Childhood is supposed to be a happy, carefree time, and for most of us, it is. But for over one million children a year in the United States alone, this period will be marred by trauma. A wide spectrum of later disorders and symptoms have been linked to early-life stress and abuse, including cardiovascular disease, fibromyalgia, fatigue, anxiety, and addiction. However, one of the most common consequences of having suffered trauma as a child is a higher risk in adulthood of developing depression, a psychiatric disorder that is debilitating, and in many cases, fatal.
At the APS 22nd Annual Convention, Emory University’s Christine Heim presented a wealth of research documenting how childhood trauma can cause depression later in life. Although stress is something we believe we go “through” and survive relatively unscathed, it appears that stressful events, such as the death of a parent, physical abuse or sexual abuse, particularly experienced early in life, causes multiple changes in the central nervous system that result in physiological and behavioral changes. Early-life stress appears to radically alter neurobiological systems involved in the pathophysiology of depression.
On the basis of extensive endocrine, brain imaging, genetic, and behavioral analyses, Heim showed a clear link between childhood trauma, altered gene regulation, increased levels of stress hormones, and changes in brain structure. Changes resulting from stress included a smaller hippocampus, disruption of cortisol regulation and increased corticotrophin releasing factor. These effects add up to a shift in the body’s fundamental stress-coping mechanisms, particularly the hypothalamic-pituitary-adrenal axis, causing behavioral changes.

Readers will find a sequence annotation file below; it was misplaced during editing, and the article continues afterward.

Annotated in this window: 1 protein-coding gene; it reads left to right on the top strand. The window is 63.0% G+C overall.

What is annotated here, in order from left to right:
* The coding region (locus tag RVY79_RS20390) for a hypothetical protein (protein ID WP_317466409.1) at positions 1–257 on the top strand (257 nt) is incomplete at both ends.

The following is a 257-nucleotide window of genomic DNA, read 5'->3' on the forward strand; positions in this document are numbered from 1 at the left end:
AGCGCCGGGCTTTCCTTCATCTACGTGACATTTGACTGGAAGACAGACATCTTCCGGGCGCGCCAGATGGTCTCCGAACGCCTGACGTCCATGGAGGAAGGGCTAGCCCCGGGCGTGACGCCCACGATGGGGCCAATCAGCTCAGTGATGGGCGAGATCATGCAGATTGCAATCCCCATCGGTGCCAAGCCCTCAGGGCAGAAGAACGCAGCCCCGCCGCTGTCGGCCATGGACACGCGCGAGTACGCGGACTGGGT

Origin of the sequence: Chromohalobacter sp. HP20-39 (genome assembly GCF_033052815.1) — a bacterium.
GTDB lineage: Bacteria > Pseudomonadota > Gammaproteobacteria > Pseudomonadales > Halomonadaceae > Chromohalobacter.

In plain English, suffering stress early in life makes us more vulnerable to stress later in life. The evidence for this can be seen in multiple physiological and behavioral changes: in blood pressure, heart rate, and blood glucose levels, as well as disrupted sleep cycles, eating patterns, and fear conditioning. Far from being transient, stress experienced early in life has long-term and damaging effects on the entire body.
According to Heim, there is more than one type of depression. Specifically, depression that developed in relation to early life stress seems to have a distinct biological profile compared to depression that is not related to early-life stress. These groups of patients also do not respond to the same treatment, and Heim suggests that in order to successfully treat them, therapies can be tailored to restore the pathways involved in each subtype. ♦